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What I Learned About Art and Life in 2011

Pastime Hardware After Dark, ink & watercolor, 5x7"
Pastime Hardware After Dark, ink & watercolor, 5x7"

Before I get to my reflections on art and life in 2011, a word or two about the sketch above (and below) from our evening at the hardware store. I stood and sketched between the paint solvent and cleaning product aisles (both stinky), using an aisle-end shelf for my paints.

Same Pastime sketch before adding the dark in the windows
Same Pastime sketch before adding the dark in the windows

When we finished and shared our work, I realized that in the original sketch above, I ignored the fact that it was dark outside. So when I got home I painted all the windows dark. I’m not sure which I like better. What do you think?

Accomplishments and Things Learned in 2011


  • Converted a 440 square foot garage into my new studio including a patio door onto a deck off the studio, insulation, sheet rock, flooring, electrical, and water. Once I have everything moved in I’ll post the story with pictures.



  • After a brief (and briefly successful) venture into painting things to sell, returned to following my whims and inspiration instead of worrying about making work that would sell. This led to the series of 16×20 portraits of people at work in my community, now well underway.
  • Learned from Rose Frantzen video (see clip here) to say “Oops, made a mistake…but that’s ok I can fix it!” instead of “Now I ruined it!” followed by self-critical name calling. It’s downright liberating!
  • Realized that while I value and enjoy many different artists’ styles and techniques, I’ll never be as good as them at painting like them so I’m focusing on painting like me instead, which I can get good at.
  • Learned to ask myself, “What do I want to do with art today,” and doing that, not what some imaginary critic or the illusion of an audience is demanding that I should be doing.
  • I heard Robert Genn say that one’s style is often the thing one doesn’t do right, that it’s your mistakes or the rules you break that make it yours. I’m learning to relish and appreciate my wonkiness. Perfect is boring.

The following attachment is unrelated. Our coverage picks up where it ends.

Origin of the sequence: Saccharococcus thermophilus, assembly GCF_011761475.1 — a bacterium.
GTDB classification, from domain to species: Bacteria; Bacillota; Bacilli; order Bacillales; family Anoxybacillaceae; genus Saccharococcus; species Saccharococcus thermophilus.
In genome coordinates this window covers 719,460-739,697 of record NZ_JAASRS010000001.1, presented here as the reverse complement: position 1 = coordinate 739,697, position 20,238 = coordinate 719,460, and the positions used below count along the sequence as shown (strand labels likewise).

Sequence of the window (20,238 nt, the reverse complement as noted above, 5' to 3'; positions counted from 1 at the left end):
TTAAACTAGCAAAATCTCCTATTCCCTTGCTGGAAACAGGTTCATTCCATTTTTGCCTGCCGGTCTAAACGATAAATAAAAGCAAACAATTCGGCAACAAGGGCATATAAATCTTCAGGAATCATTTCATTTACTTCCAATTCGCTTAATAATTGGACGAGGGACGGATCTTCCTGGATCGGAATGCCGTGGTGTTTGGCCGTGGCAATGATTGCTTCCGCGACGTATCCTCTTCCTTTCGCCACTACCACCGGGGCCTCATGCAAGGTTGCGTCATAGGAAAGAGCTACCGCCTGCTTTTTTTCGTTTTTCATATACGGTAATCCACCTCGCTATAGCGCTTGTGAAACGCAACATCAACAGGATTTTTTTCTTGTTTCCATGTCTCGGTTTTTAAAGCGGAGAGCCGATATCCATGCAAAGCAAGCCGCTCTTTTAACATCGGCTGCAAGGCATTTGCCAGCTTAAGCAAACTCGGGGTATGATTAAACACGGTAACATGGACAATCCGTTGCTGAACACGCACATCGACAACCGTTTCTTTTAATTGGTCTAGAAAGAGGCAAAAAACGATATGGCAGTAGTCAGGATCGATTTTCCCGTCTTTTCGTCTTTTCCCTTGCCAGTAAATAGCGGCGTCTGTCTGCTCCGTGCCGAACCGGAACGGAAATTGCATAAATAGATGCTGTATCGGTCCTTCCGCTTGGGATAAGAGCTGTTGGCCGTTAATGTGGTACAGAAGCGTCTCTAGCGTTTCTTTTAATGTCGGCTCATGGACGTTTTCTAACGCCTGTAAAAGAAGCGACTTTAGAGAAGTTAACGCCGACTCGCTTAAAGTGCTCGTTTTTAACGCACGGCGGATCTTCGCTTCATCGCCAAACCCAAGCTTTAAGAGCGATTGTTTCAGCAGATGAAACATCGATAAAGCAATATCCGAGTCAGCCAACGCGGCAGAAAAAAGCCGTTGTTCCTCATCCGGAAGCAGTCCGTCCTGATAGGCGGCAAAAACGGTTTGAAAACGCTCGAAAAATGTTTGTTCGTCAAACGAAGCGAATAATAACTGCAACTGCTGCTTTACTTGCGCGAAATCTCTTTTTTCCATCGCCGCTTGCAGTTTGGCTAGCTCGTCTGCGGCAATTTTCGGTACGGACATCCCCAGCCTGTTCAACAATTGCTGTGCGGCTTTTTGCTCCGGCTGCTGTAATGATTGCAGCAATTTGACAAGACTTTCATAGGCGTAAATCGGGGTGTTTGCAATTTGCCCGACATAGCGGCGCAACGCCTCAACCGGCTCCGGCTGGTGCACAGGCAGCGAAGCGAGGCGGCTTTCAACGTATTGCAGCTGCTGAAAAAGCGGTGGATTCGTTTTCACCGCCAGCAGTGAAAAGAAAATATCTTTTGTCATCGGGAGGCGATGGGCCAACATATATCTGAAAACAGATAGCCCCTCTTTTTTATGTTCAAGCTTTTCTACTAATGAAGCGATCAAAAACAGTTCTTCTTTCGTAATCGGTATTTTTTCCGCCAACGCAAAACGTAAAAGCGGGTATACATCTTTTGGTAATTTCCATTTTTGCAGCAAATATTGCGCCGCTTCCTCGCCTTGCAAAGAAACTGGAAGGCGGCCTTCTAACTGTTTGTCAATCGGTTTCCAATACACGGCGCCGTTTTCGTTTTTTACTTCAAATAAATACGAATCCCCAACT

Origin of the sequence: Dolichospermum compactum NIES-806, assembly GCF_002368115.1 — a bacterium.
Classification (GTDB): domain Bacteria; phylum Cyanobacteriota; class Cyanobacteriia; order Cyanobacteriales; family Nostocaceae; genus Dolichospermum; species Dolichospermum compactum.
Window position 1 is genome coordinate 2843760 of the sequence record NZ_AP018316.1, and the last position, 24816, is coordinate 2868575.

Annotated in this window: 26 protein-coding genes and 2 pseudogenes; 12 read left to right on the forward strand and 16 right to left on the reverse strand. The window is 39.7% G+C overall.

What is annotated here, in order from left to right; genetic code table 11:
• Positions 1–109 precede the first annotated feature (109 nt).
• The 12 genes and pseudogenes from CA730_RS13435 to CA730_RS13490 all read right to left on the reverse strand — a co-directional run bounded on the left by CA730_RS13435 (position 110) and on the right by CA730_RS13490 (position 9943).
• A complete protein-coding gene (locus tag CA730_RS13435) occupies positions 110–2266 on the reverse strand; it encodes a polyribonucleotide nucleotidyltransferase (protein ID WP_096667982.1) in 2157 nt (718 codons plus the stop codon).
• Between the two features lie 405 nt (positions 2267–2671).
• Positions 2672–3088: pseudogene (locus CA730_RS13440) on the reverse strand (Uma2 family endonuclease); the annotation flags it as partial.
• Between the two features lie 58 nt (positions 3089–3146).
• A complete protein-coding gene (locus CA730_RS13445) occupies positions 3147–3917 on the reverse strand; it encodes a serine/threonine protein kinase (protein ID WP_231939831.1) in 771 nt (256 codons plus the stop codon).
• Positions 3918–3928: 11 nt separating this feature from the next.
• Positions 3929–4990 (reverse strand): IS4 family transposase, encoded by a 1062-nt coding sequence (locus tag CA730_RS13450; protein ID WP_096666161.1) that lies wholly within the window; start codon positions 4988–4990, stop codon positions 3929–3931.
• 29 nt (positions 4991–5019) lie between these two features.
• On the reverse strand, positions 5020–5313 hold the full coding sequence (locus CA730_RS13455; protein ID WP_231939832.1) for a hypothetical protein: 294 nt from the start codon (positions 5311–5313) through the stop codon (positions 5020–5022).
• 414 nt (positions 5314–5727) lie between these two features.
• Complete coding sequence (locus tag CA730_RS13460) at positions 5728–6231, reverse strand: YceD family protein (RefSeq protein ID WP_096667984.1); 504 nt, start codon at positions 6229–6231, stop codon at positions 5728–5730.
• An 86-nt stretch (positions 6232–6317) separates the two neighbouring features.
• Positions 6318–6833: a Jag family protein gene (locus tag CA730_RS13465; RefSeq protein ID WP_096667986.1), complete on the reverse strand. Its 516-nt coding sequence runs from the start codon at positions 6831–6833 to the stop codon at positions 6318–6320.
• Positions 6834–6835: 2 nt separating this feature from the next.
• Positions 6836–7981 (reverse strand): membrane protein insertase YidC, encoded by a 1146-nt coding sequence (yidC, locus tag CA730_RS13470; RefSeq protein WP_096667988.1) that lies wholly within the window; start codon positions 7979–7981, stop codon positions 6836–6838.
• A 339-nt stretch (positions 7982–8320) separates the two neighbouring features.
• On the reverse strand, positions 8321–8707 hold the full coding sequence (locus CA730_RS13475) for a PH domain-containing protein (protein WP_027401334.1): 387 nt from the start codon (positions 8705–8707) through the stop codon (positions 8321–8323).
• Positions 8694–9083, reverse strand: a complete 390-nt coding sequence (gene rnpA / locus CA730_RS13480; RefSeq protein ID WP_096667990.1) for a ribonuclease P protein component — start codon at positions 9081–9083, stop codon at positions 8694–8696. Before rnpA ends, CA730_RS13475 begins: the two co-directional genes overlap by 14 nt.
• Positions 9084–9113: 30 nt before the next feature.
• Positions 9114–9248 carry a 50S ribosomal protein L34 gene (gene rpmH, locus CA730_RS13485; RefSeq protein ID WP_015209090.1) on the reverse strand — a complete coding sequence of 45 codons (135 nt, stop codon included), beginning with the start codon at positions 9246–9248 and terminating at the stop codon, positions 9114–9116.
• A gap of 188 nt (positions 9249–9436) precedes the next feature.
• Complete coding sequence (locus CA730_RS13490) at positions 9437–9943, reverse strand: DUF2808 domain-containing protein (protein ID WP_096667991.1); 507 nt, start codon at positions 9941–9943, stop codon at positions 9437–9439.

• When someone plays piano and finishes a tune, there’s nothing left, just quiet. Why not paint that way too, focused on the line, the brush stroke…enjoy the process and let go of the product.


  • Abandoned water-soluble oils and acrylics for regular oils after learning from my friend Kathryn Law how to reduce the use of toxic chemicals and still get the consistency I like.
  • Started watercolor sketching instead of oil painting at plein air paintouts to quickly capture a scene and keep moving instead of standing in one spot for hours while the light changes completely.
  • Tried a bunch of different pens, from expensive Namiki Falcon fountain pen that I didn’t love (sold it) and inexpensive uni-ball Vision Roller Ball, but returned to my favorite, Lamy Safari Extra Fine Point Fountain Pen with Carbon Platinum ink. Both hold up well on the watercolor paper I use in my journals.


  • Registered for a week-long Alla Prima Portraiture class with Rose Frantzen at Scottsdale Artists School in February 2012. (So excited!!!) It is way out of my comfort zone (and budget) but I adore her work  and her book, Portrait of Maquoketa and she is a fabulous teacher.
  • Took a 3-day workshop with Peggi Kroll-Roberts in her studio after studying her series of CDs. Learned how to mix/use juicy luscious paint and more. She said I needed to work on my drawing.
  • Studying the Loomis books Drawing the Head and Hands and Figure Drawing for All It’s Worth to improve my people-drawing skills. Unlike a painting of a pear which can succeed even if the drawing is a bit off, a portrait will fail. It may still be an interesting painting, just not of the person you’re painting.


  • Continued to sketch nearly every Tuesday night with my Urban Sketchers group and regularly sketch my world. As a group we have committed to a sketch a day in January.
  • Finally mastered binding journals using the method in my directions and can create a journal in a few hours instead of days.
  • To mix things up I switched to a Moleskine when I finished the last journal and am already missing my handmade sketchbooks with their really nice multimedia paper.